Here is a recent paper on the source and character of mathematics. It is an exploration of Pythagorean-Platonic and Aristotelian-Thomistic accounts of mathematics and science. This paper argues that mathematics is a specific form of abstraction. It concludes that science remains authentic when it maintains an awareness that it is necessarily abstract or reductionist. It … Continue reading A Paper on the Mathematics
Copyright Image (© GO69; license: CC BY-SA 3.0) The liberal arts are often spoken of as a proper human end, that is, not just as a means (something we use instrumentally) but as something we may enjoy. Thinkers like Josef Pieper and Stratford Caldecott suggest that the liberal arts ought to be pursued for their … Continue reading Enjoying the Liberal Arts?
Whether all knowledge requires faith? Objection 1: It seems that all knowledge requires faith because faith is to be the rule and measure of our entire life and conduct. Knowledge falls under human life; therefore, it must come under its proper rule, faith. Objection 2: We know that our perceptions can be faulty; therefore, … Continue reading Whether all Knowledge Requires Faith?
A student of contemporary ethics may be astonished by the variety of theories available: Egoism, Emotivism, Utilitarianism, Deontology, Subjectivism, etc. How is one to make sense of their contrary claims? Is the right action: Seeking my own good (Egoism)? the greatest good for the greatest number (Utility)? Obeying rules (Deontology)? Determined by culture, communities, or … Continue reading Fragmented Anthropology: Contemporary Ethics, I
See to it that no one takes you captive by philosophy and empty deceit, according to human tradition, according to the elemental spirits of the world, and not according to Christ (Colossians 2:8). What business do we have studying the liberal arts? The quadrivium and trivium? Why should Christians take an interest in philosophy, in … Continue reading Vain Philosophy and Christian Learning
There is a lot of good literature on shame, but it can be confusing to assess from a Christian perspective. There are three major reasons for this First, many of those with good things to say about shame often dismiss the concept of sin, even treating it as the boogeyman of our psyches. This is … Continue reading On Whether We are to be Ashamed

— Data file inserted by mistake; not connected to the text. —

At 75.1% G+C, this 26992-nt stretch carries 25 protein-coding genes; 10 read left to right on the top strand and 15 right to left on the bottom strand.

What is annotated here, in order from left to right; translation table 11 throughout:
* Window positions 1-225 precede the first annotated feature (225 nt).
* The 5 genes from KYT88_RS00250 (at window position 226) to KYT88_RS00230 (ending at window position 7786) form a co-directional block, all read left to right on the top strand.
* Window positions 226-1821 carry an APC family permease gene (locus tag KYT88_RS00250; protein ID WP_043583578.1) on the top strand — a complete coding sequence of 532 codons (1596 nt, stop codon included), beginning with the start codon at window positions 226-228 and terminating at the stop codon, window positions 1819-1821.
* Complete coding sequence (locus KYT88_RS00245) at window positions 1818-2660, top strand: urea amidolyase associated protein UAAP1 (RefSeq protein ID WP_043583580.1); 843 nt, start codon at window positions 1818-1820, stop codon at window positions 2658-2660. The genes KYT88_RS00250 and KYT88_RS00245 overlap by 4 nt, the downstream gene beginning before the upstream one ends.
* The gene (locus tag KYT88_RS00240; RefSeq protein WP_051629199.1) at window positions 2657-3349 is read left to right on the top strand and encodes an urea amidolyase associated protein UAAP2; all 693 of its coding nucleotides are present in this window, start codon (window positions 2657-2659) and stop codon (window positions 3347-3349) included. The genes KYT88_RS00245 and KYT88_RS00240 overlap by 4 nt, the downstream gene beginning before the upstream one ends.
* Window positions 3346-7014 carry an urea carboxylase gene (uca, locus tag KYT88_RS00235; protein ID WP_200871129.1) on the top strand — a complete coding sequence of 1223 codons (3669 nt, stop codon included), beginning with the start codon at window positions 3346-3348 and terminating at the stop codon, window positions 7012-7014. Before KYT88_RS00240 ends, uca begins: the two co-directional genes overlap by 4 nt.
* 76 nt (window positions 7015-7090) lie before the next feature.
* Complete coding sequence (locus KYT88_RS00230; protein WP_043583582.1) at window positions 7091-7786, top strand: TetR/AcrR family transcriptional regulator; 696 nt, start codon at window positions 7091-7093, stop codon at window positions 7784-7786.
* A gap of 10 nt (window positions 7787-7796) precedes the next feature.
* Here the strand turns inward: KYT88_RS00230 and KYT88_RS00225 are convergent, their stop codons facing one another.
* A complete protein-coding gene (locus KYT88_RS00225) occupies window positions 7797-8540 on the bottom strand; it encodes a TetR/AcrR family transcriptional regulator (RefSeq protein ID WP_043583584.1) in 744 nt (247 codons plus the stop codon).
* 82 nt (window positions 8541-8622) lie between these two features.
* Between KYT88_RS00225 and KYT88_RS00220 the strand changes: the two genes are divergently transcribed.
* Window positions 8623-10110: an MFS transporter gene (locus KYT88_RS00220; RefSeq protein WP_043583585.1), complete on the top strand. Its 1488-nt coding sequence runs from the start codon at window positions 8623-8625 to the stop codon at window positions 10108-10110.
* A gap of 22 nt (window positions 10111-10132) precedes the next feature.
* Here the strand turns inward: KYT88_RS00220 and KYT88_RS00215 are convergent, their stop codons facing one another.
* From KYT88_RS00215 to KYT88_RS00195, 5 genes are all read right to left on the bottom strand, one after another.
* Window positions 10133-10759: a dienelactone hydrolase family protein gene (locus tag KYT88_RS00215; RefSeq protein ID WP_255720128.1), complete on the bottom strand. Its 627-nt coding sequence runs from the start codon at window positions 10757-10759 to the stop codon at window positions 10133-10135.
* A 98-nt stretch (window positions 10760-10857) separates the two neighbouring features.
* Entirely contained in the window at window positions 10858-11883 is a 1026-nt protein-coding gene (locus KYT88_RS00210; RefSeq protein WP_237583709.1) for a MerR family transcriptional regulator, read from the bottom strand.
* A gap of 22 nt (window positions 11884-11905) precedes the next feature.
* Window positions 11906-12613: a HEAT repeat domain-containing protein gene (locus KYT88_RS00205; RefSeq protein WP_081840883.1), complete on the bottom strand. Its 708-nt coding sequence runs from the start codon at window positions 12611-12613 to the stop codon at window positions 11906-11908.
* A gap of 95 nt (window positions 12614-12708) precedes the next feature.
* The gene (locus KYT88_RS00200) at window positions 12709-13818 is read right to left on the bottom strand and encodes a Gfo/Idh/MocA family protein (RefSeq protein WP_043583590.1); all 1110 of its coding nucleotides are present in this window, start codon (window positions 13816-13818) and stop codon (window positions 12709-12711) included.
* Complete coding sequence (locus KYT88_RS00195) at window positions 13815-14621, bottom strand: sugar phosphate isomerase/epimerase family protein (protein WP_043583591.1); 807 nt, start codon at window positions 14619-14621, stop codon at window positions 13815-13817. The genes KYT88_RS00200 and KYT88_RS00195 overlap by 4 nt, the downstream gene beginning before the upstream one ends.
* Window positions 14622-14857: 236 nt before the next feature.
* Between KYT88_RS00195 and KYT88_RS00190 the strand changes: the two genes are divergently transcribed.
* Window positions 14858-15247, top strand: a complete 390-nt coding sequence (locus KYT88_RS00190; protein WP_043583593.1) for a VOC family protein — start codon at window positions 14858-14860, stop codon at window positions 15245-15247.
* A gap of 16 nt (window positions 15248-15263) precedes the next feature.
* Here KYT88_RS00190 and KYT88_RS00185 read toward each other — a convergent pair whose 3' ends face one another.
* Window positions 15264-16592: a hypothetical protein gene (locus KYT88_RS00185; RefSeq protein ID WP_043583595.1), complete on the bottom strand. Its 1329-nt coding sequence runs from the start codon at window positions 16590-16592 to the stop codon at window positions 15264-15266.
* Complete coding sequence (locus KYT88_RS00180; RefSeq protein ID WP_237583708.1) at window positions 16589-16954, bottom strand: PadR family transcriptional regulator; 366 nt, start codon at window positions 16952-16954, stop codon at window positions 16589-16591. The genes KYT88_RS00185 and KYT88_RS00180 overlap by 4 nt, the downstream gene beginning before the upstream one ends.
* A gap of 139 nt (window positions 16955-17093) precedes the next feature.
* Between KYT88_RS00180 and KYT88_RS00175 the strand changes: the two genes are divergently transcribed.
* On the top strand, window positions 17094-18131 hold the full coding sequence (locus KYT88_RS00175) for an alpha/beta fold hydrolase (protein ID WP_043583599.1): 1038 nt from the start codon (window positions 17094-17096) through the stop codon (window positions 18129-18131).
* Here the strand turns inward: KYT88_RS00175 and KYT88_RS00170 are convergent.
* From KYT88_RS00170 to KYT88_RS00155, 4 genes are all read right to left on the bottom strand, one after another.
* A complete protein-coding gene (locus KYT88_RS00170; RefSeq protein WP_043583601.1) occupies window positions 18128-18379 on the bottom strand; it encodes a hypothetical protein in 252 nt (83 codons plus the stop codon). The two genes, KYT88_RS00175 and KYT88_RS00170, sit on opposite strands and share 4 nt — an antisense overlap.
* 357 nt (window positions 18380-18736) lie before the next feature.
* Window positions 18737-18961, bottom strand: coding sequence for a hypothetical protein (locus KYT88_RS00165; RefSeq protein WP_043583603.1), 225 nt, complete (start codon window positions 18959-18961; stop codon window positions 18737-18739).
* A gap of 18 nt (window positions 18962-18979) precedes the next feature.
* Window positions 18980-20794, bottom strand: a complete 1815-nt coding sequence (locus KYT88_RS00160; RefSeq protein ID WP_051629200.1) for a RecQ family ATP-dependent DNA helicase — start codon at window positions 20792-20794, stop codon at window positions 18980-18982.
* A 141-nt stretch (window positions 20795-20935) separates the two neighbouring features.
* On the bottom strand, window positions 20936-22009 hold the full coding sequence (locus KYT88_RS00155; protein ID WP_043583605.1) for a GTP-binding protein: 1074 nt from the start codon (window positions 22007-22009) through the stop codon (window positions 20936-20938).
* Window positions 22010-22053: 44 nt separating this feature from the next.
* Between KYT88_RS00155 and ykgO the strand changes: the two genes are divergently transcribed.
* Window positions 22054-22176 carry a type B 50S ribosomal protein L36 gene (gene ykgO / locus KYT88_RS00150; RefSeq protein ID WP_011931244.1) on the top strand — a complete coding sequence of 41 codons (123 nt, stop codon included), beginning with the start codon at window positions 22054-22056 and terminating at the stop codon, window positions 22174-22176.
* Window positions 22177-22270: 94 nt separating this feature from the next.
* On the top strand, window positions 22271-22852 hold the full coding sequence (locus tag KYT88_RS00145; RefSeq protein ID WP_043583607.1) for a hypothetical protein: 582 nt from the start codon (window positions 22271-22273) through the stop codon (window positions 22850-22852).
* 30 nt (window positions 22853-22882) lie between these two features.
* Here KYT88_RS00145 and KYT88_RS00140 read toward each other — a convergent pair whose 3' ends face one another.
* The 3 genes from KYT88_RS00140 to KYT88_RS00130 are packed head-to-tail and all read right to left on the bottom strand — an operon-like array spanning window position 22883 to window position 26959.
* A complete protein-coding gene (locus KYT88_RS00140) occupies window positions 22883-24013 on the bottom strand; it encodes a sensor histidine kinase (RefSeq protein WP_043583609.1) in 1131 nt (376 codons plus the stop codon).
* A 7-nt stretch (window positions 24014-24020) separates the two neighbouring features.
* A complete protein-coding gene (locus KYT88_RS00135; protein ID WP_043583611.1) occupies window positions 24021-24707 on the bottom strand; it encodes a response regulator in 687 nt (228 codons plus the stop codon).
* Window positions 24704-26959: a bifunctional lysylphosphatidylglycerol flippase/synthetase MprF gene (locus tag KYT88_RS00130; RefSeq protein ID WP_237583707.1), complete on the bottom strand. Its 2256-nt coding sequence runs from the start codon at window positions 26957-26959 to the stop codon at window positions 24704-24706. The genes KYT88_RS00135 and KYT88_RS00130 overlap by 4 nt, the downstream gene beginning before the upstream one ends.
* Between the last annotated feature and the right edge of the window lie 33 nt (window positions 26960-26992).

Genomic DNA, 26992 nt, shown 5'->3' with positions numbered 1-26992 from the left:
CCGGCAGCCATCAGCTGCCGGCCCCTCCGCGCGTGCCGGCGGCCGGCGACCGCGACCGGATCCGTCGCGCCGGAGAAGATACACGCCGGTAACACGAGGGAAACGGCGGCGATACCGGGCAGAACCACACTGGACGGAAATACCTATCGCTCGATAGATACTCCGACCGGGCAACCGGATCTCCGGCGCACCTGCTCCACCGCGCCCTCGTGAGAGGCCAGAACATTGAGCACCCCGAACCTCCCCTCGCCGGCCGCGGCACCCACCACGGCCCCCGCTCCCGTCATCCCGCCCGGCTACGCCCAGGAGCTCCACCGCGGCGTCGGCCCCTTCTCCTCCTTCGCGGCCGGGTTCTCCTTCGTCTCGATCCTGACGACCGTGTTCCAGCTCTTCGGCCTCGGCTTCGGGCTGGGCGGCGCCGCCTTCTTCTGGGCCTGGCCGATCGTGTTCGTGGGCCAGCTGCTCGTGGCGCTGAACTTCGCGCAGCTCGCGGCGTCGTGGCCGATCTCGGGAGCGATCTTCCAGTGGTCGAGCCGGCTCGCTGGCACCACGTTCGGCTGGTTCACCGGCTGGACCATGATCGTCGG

After a delightful dinner with friends, somebody brings out a tray of cookies. I help myself to one, and then to another. I am now full, but I still want to eat another. Why? How can this be possible? All men by nature desire happiness. But the happiness which we desire is not a certain … Continue reading Thomas Aquinas Explains why I can Always Eat Another Cookie
Is man fundamentally a contemplative being or one whose fulfillment is found in work? Perhaps the answer lies in how we understand the term ‘work’. A long standing argument in Christian and philosophic circles grapples with anthropology, the goodness of work, and the nature of happiness in general. In some sense, this issue touches even … Continue reading Work or Rest?
As certain Thomists understood it, there is at times demanded of us a hard going effort in the service of God. At such times, the wind of the Spirit appears to have been stilled, and we, so to speak must take up our oars and row. “We’d be alright if we make it around the horn!” In such times … Continue reading Roll the Old Chariot: The Wind of the Spirit in Our Sails